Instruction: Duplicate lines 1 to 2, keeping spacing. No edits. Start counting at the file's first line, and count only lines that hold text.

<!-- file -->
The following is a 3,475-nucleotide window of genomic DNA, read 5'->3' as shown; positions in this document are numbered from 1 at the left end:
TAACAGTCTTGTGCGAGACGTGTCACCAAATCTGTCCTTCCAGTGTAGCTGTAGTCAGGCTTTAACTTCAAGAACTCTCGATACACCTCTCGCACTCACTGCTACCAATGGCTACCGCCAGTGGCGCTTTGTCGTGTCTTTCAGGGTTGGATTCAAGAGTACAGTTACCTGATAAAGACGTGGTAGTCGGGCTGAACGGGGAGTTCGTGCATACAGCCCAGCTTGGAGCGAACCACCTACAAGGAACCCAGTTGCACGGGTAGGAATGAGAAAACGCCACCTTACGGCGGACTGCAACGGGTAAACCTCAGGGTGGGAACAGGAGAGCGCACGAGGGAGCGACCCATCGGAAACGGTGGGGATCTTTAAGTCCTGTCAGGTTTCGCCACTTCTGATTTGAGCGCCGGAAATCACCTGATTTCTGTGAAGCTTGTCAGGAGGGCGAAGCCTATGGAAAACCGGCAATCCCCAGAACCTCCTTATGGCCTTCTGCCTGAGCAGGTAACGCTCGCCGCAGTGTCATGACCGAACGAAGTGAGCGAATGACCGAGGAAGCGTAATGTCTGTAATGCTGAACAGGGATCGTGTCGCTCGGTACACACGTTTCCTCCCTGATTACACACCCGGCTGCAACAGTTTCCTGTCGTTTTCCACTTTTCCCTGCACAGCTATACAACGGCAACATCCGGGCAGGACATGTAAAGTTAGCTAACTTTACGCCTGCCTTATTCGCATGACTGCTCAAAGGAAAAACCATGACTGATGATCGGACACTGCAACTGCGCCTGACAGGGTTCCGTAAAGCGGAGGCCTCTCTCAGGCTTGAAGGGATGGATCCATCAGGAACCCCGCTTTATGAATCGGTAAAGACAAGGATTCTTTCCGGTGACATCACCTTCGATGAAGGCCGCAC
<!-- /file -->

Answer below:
The following is a 3,475-nucleotide window of genomic DNA, read 5'->3' as shown; positions in this document are numbered from 1 at the left end:
TAACAGTCTTGTGCGAGACGTGTCACCAAATCTGTCCTTCCAGTGTAGCTGTAGTCAGGCTTTAACTTCAAGAACTCTCGATACACCTCTCGCACTCACTGCTACCAATGGCTACCGCCAGTGGCGCTTTGTCGTGTCTTTCAGGGTTGGATTCAAGAGTACAGTTACCTGATAAAGACGTGGTAGTCGGGCTGAACGGGGAGTTCGTGCATACAGCCCAGCTTGGAGCGAACCACCTACAAGGAACCCAGTTGCACGGGTAGGAATGAGAAAACGCCACCTTACGGCGGACTGCAACGGGTAAACCTCAGGGTGGGAACAGGAGAGCGCACGAGGGAGCGACCCATCGGAAACGGTGGGGATCTTTAAGTCCTGTCAGGTTTCGCCACTTCTGATTTGAGCGCCGGAAATCACCTGATTTCTGTGAAGCTTGTCAGGAGGGCGAAGCCTATGGAAAACCGGCAATCCCCAGAACCTCCTTATGGCCTTCTGCCTGAGCAGGTAACGCTCGCCGCAGTGTCATGACCGAACGAAGTGAGCGAATGACCGAGGAAGCGTAATGTCTGTAATGCTGAACAGGGATCGTGTCGCTCGGTACACACGTTTCCTCCCTGATTACACACCCGGCTGCAACAGTTTCCTGTCGTTTTCCACTTTTCCCTGCACAGCTATACAACGGCAACATCCGGGCAGGACATGTAAAGTTAGCTAACTTTACGCCTGCCTTATTCGCATGACTGCTCAAAGGAAAAACCATGACTGATGATCGGACACTGCAACTGCGCCTGACAGGGTTCCGTAAAGCGGAGGCCTCTCTCAGGCTTGAAGGGATGGATCCATCAGGAACCCCGCTTTATGAATCGGTAAAGACAAGGATTCTTTCCGGTGACATCACCTTCGATGAAGGCCGCAC